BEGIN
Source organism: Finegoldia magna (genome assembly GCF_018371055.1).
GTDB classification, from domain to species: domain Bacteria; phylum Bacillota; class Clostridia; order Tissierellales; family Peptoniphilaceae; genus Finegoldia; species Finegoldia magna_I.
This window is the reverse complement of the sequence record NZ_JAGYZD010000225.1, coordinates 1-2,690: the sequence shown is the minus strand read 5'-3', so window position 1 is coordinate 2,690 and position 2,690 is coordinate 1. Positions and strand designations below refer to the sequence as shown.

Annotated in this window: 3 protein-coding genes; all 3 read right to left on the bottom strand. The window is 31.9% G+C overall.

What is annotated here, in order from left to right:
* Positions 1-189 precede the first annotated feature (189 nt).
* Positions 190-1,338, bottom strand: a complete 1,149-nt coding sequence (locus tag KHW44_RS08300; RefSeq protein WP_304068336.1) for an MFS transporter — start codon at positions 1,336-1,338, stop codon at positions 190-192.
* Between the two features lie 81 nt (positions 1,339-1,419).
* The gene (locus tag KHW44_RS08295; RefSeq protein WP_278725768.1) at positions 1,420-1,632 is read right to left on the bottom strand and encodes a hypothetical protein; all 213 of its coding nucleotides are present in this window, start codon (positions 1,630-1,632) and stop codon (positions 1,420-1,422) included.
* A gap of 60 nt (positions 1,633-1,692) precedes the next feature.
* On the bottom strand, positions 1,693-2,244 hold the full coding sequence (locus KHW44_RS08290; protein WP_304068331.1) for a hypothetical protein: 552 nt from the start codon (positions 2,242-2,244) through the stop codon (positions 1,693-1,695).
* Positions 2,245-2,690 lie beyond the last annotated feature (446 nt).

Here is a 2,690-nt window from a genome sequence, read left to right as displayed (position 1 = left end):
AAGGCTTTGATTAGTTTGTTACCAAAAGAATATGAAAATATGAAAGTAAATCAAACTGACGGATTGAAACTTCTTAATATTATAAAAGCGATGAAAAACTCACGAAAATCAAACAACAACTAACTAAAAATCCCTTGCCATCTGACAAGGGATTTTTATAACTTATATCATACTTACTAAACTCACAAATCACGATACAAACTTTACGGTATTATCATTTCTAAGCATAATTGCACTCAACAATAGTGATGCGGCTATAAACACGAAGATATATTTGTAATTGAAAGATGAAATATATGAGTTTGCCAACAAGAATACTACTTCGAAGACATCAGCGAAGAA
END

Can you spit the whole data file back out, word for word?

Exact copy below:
Source organism: Finegoldia magna (genome assembly GCF_018371055.1).
GTDB classification, from domain to species: domain Bacteria; phylum Bacillota; class Clostridia; order Tissierellales; family Peptoniphilaceae; genus Finegoldia; species Finegoldia magna_I.
This window is the reverse complement of the sequence record NZ_JAGYZD010000225.1, coordinates 1-2,690: the sequence shown is the minus strand read 5'-3', so window position 1 is coordinate 2,690 and position 2,690 is coordinate 1. Positions and strand designations below refer to the sequence as shown.

Annotated in this window: 3 protein-coding genes; all 3 read right to left on the bottom strand. The window is 31.9% G+C overall.

What is annotated here, in order from left to right:
* Positions 1-189 precede the first annotated feature (189 nt).
* Positions 190-1,338, bottom strand: a complete 1,149-nt coding sequence (locus tag KHW44_RS08300; RefSeq protein WP_304068336.1) for an MFS transporter — start codon at positions 1,336-1,338, stop codon at positions 190-192.
* Between the two features lie 81 nt (positions 1,339-1,419).
* The gene (locus tag KHW44_RS08295; RefSeq protein WP_278725768.1) at positions 1,420-1,632 is read right to left on the bottom strand and encodes a hypothetical protein; all 213 of its coding nucleotides are present in this window, start codon (positions 1,630-1,632) and stop codon (positions 1,420-1,422) included.
* A gap of 60 nt (positions 1,633-1,692) precedes the next feature.
* On the bottom strand, positions 1,693-2,244 hold the full coding sequence (locus KHW44_RS08290; protein WP_304068331.1) for a hypothetical protein: 552 nt from the start codon (positions 2,242-2,244) through the stop codon (positions 1,693-1,695).
* Positions 2,245-2,690 lie beyond the last annotated feature (446 nt).

Here is a 2,690-nt window from a genome sequence, read left to right as displayed (position 1 = left end):
AAGGCTTTGATTAGTTTGTTACCAAAAGAATATGAAAATATGAAAGTAAATCAAACTGACGGATTGAAACTTCTTAATATTATAAAAGCGATGAAAAACTCACGAAAATCAAACAACAACTAACTAAAAATCCCTTGCCATCTGACAAGGGATTTTTATAACTTATATCATACTTACTAAACTCACAAATCACGATACAAACTTTACGGTATTATCATTTCTAAGCATAATTGCACTCAACAATAGTGATGCGGCTATAAACACGAAGATATATTTGTAATTGAAAGATGAAATATATGAGTTTGCCAACAAGAATACTACTTCGAAGACATCAGCGAAGAA